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Obituaries

Michael David Medavoy, 86; Jewish Activist

August 31, 2004|Myrna Oliver | Times Staff Writer

Michael David Medavoy, who as a member of the Jewish Relief Agency in Shanghai helped Russian and German Jews settle in China, has died. He was 86.

Medavoy, the father of Hollywood film producer and Phoenix Pictures president Mike Medavoy, died Sunday at his home in Los Angeles of natural causes, his son's publicist said.

Medavoy fled international political turbulence in Russia and then China in the first half of the 20th century to build a life for his family in Chile and finally the United States.

Living in Shanghai, as World War II loomed in Europe and Jews came under increasing threats from Nazis and repression under Communism in the Soviet Union, Medavoy worked in the Jewish Relief Agency to resettle Jews. He met them at incoming boats in Shanghai and helped them find housing and get a start, just as others had helped his family decades earlier.

Medavoy was born in Kirovgrad in 1918. He and his parents fled the pogroms and aftermath of Russia's revolution and World War I when he was barely a toddler. They settled in China's port city of Shanghai, then a booming center of international commerce.

After his mother rejected the lucrative offer of an heirless Chinese warlord to purchase him, Medavoy grew up, married another Russian refugee, Dora Ozer, and worked for International Telephone & Telegraph.

"Shanghai was heaven for foreigners then," Medavoy told The Times in 1995, when he and his wife returned to the Chinese city with their son for a Shanghai film festival.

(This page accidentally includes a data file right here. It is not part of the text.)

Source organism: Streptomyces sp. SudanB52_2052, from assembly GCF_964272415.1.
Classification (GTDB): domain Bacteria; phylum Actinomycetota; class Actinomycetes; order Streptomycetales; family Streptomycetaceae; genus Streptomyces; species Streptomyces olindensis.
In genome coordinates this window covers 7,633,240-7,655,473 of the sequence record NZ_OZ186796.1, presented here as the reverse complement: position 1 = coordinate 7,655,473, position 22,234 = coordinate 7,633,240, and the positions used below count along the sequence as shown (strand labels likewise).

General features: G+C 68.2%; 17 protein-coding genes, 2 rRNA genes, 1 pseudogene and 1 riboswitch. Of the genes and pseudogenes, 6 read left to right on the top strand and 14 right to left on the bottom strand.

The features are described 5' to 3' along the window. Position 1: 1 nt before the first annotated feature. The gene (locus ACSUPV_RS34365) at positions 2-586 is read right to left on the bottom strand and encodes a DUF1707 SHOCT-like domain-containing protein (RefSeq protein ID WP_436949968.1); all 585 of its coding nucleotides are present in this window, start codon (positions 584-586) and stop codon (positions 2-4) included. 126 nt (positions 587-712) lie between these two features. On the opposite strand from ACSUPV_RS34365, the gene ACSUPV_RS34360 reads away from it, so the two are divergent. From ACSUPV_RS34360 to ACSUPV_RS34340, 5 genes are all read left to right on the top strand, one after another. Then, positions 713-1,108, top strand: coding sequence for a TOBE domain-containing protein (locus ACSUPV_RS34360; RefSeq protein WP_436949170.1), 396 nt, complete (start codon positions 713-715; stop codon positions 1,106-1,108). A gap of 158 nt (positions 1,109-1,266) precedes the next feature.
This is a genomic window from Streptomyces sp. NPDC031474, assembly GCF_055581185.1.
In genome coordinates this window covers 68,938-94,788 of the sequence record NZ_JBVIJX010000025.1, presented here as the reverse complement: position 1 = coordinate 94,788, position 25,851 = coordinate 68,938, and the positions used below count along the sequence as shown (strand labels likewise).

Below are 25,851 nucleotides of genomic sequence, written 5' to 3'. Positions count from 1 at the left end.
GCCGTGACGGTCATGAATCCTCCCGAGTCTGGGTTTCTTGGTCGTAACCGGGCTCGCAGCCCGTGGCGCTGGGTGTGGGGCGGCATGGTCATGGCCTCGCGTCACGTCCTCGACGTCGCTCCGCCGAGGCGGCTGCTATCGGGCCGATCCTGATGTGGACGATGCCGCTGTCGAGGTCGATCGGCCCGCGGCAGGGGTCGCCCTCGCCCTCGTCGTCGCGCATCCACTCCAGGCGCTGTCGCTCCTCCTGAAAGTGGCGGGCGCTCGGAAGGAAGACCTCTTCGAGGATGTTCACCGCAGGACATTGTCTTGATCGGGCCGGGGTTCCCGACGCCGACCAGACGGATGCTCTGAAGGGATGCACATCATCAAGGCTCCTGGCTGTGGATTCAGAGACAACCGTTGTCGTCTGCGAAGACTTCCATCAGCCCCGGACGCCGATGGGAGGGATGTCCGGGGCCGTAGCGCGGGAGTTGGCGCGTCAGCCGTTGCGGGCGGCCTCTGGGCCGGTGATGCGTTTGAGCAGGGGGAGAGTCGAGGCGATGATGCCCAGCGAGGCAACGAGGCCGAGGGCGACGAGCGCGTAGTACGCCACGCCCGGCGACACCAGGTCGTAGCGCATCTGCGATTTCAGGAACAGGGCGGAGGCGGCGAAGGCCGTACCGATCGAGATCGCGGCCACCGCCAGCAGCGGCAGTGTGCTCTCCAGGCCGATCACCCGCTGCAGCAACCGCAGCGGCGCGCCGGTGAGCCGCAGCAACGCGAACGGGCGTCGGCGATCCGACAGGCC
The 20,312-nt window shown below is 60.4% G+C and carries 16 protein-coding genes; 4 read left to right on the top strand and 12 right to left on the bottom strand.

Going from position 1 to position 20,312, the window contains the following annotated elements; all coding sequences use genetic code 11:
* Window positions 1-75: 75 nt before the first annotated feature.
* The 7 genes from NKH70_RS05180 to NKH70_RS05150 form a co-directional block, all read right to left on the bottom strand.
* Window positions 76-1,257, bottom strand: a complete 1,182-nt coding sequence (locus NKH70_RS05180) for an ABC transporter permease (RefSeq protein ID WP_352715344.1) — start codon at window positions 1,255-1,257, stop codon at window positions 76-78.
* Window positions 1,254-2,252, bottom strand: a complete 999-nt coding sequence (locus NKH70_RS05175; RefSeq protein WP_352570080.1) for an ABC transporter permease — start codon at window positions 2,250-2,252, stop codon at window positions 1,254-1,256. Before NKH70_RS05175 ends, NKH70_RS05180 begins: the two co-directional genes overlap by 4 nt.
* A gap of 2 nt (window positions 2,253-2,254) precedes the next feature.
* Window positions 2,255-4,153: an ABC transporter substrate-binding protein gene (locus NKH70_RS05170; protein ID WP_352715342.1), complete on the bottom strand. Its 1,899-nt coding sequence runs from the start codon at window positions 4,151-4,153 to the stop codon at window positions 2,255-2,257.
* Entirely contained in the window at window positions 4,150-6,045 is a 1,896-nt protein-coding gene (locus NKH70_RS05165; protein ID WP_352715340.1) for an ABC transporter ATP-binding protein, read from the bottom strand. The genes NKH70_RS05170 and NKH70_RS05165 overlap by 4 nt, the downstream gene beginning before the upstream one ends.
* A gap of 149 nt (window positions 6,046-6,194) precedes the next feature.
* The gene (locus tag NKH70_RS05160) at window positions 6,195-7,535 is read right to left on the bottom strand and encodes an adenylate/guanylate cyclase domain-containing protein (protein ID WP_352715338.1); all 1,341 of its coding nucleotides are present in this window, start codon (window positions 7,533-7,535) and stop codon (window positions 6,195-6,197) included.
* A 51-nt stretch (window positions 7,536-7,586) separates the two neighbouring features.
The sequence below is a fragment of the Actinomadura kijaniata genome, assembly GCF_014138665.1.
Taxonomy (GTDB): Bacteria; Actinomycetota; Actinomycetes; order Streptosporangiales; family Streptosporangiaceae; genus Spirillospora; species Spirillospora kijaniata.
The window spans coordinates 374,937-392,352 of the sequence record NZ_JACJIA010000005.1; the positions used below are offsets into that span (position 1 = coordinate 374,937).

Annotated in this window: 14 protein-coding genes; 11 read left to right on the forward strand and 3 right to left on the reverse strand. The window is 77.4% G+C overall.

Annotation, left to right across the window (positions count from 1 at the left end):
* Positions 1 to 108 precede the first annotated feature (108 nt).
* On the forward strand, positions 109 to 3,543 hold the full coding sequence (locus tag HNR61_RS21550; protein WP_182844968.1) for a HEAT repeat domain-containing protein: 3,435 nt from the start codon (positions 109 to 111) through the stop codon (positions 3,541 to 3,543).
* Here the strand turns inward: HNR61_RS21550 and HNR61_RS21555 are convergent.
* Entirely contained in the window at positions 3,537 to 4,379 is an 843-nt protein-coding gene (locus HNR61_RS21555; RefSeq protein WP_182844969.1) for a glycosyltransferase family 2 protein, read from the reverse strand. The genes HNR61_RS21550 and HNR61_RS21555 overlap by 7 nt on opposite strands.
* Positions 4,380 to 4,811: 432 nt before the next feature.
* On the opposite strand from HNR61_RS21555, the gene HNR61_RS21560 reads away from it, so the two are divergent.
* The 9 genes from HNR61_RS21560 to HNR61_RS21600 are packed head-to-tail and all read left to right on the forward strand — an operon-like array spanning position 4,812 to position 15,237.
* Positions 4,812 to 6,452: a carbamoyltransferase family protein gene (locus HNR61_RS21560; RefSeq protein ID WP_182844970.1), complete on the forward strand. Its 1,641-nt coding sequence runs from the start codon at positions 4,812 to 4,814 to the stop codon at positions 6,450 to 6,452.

Although foreigners were largely left alone to run their businesses during the Japanese occupation of China from 1937 until the end of World War II, Medavoy worried about the growing Communist army of Mao Tse-tung. In 1947, he decided to leave.

"I knew they were coming, so we sold out and got out, just as my family did before from Russia," he said in 1995. "We sold all our furniture and my 1940 Plymouth, and got on a Norwegian steamer headed for South America."

Why Chile? Because, he said, "they had the shortest visa line in town."

After a decade working in South America, Medavoy moved his wife and two children permanently to Los Angeles in 1957. He spent the remainder of his career working for Isuzu Motors.

In addition to his son, Medavoy is survived by his wife, Dora; daughter, Ronnie Dressler; and four grandchildren.

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